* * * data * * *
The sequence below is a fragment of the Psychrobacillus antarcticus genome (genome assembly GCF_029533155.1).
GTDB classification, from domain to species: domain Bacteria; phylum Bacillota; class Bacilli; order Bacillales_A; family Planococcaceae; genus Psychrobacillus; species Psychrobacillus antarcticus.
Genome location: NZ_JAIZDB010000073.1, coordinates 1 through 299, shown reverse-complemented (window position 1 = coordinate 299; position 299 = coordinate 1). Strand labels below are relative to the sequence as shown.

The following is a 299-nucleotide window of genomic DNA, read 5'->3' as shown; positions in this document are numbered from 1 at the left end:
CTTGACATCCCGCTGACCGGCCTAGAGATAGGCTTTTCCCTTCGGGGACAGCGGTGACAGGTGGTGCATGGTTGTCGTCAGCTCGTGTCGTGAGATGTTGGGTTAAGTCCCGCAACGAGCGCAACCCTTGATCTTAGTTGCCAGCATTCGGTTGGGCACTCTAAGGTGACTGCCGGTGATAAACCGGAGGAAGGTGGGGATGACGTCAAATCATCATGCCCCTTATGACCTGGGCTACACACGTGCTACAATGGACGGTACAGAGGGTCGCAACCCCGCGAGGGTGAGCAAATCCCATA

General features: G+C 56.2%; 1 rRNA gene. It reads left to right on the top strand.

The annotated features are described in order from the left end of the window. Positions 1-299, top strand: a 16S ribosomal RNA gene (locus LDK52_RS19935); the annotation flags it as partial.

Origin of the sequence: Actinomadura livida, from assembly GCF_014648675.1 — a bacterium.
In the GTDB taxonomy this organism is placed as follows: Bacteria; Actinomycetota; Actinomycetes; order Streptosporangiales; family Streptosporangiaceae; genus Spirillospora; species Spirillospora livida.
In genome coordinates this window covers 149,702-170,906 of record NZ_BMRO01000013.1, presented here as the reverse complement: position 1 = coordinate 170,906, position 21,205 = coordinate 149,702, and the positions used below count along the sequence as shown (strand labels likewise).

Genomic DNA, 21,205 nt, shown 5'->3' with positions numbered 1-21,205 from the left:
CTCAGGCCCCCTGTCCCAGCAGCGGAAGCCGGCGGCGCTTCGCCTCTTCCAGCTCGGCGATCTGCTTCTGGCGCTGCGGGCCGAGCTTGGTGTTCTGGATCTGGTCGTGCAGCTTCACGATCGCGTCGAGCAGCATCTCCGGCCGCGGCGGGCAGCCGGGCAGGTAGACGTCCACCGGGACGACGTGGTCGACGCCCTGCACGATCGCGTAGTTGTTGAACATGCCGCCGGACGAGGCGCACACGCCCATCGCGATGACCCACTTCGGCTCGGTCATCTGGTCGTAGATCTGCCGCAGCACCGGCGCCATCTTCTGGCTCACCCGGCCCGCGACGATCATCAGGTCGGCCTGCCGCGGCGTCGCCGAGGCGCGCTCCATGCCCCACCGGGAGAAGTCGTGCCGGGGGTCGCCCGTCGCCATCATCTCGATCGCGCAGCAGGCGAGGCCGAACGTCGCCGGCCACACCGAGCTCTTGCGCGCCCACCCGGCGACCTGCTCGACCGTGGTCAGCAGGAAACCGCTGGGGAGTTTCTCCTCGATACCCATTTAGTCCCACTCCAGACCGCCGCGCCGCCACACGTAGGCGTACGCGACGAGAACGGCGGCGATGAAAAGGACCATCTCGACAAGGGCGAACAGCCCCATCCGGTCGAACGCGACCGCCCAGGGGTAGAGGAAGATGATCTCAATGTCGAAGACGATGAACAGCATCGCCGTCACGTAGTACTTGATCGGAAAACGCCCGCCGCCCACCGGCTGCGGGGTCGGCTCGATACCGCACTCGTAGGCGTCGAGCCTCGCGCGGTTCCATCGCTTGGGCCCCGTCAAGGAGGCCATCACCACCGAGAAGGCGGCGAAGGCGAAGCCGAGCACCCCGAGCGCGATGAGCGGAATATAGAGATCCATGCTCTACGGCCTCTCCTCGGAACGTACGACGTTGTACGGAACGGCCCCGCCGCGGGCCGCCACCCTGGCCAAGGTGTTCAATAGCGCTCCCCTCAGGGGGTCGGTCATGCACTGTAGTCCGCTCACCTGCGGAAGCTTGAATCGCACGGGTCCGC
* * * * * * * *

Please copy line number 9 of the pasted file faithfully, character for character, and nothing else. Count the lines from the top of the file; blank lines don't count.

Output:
In the GTDB taxonomy this organism is placed as follows: Bacteria; Actinomycetota; Actinomycetes; order Streptosporangiales; family Streptosporangiaceae; genus Spirillospora; species Spirillospora livida.